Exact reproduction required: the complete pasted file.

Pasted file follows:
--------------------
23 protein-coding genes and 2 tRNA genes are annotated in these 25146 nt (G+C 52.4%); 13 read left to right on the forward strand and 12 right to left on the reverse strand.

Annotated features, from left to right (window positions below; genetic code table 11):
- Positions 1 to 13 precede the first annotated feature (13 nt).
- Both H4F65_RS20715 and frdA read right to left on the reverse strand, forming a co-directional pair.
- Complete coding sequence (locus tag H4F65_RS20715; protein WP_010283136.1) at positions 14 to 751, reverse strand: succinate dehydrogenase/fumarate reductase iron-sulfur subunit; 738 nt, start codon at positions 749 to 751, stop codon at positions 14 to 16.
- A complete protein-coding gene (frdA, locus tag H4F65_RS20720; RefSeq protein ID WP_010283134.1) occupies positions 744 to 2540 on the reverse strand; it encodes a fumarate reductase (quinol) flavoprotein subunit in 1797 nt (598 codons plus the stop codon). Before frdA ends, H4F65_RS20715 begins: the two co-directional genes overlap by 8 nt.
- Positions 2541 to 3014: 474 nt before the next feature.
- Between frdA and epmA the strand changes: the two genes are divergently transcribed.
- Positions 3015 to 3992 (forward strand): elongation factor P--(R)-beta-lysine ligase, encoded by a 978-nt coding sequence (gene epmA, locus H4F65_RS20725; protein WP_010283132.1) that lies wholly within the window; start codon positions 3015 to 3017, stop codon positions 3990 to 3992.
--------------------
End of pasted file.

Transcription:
23 protein-coding genes and 2 tRNA genes are annotated in these 25146 nt (G+C 52.4%); 13 read left to right on the forward strand and 12 right to left on the reverse strand.

Annotated features, from left to right (window positions below; genetic code table 11):
- Positions 1 to 13 precede the first annotated feature (13 nt).
- Both H4F65_RS20715 and frdA read right to left on the reverse strand, forming a co-directional pair.
- Complete coding sequence (locus tag H4F65_RS20715; protein WP_010283136.1) at positions 14 to 751, reverse strand: succinate dehydrogenase/fumarate reductase iron-sulfur subunit; 738 nt, start codon at positions 749 to 751, stop codon at positions 14 to 16.
- A complete protein-coding gene (frdA, locus tag H4F65_RS20720; RefSeq protein ID WP_010283134.1) occupies positions 744 to 2540 on the reverse strand; it encodes a fumarate reductase (quinol) flavoprotein subunit in 1797 nt (598 codons plus the stop codon). Before frdA ends, H4F65_RS20715 begins: the two co-directional genes overlap by 8 nt.
- Positions 2541 to 3014: 474 nt before the next feature.
- Between frdA and epmA the strand changes: the two genes are divergently transcribed.
- Positions 3015 to 3992 (forward strand): elongation factor P--(R)-beta-lysine ligase, encoded by a 978-nt coding sequence (gene epmA, locus H4F65_RS20725; protein WP_010283132.1) that lies wholly within the window; start codon positions 3015 to 3017, stop codon positions 3990 to 3992.